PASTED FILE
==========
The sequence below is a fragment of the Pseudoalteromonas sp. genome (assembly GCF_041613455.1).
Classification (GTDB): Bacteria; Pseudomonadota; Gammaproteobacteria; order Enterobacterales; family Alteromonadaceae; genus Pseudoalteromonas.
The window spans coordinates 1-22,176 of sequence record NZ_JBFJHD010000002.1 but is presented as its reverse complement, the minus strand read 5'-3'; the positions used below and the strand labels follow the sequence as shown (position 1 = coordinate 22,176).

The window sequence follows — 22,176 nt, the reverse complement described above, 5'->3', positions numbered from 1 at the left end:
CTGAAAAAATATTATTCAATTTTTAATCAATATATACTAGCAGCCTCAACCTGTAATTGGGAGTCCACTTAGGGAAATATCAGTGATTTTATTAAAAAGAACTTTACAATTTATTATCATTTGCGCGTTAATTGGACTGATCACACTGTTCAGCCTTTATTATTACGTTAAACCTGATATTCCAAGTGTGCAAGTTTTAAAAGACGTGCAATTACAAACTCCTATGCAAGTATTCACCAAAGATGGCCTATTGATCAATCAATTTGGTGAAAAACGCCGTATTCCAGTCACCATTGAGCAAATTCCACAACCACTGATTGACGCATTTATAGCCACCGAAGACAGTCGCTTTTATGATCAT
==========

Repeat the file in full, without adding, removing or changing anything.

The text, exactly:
The sequence below is a fragment of the Pseudoalteromonas sp. genome (assembly GCF_041613455.1).
Classification (GTDB): Bacteria; Pseudomonadota; Gammaproteobacteria; order Enterobacterales; family Alteromonadaceae; genus Pseudoalteromonas.
The window spans coordinates 1-22,176 of sequence record NZ_JBFJHD010000002.1 but is presented as its reverse complement, the minus strand read 5'-3'; the positions used below and the strand labels follow the sequence as shown (position 1 = coordinate 22,176).

The window sequence follows — 22,176 nt, the reverse complement described above, 5'->3', positions numbered from 1 at the left end:
CTGAAAAAATATTATTCAATTTTTAATCAATATATACTAGCAGCCTCAACCTGTAATTGGGAGTCCACTTAGGGAAATATCAGTGATTTTATTAAAAAGAACTTTACAATTTATTATCATTTGCGCGTTAATTGGACTGATCACACTGTTCAGCCTTTATTATTACGTTAAACCTGATATTCCAAGTGTGCAAGTTTTAAAAGACGTGCAATTACAAACTCCTATGCAAGTATTCACCAAAGATGGCCTATTGATCAATCAATTTGGTGAAAAACGCCGTATTCCAGTCACCATTGAGCAAATTCCACAACCACTGATTGACGCATTTATAGCCACCGAAGACAGTCGCTTTTATGATCAT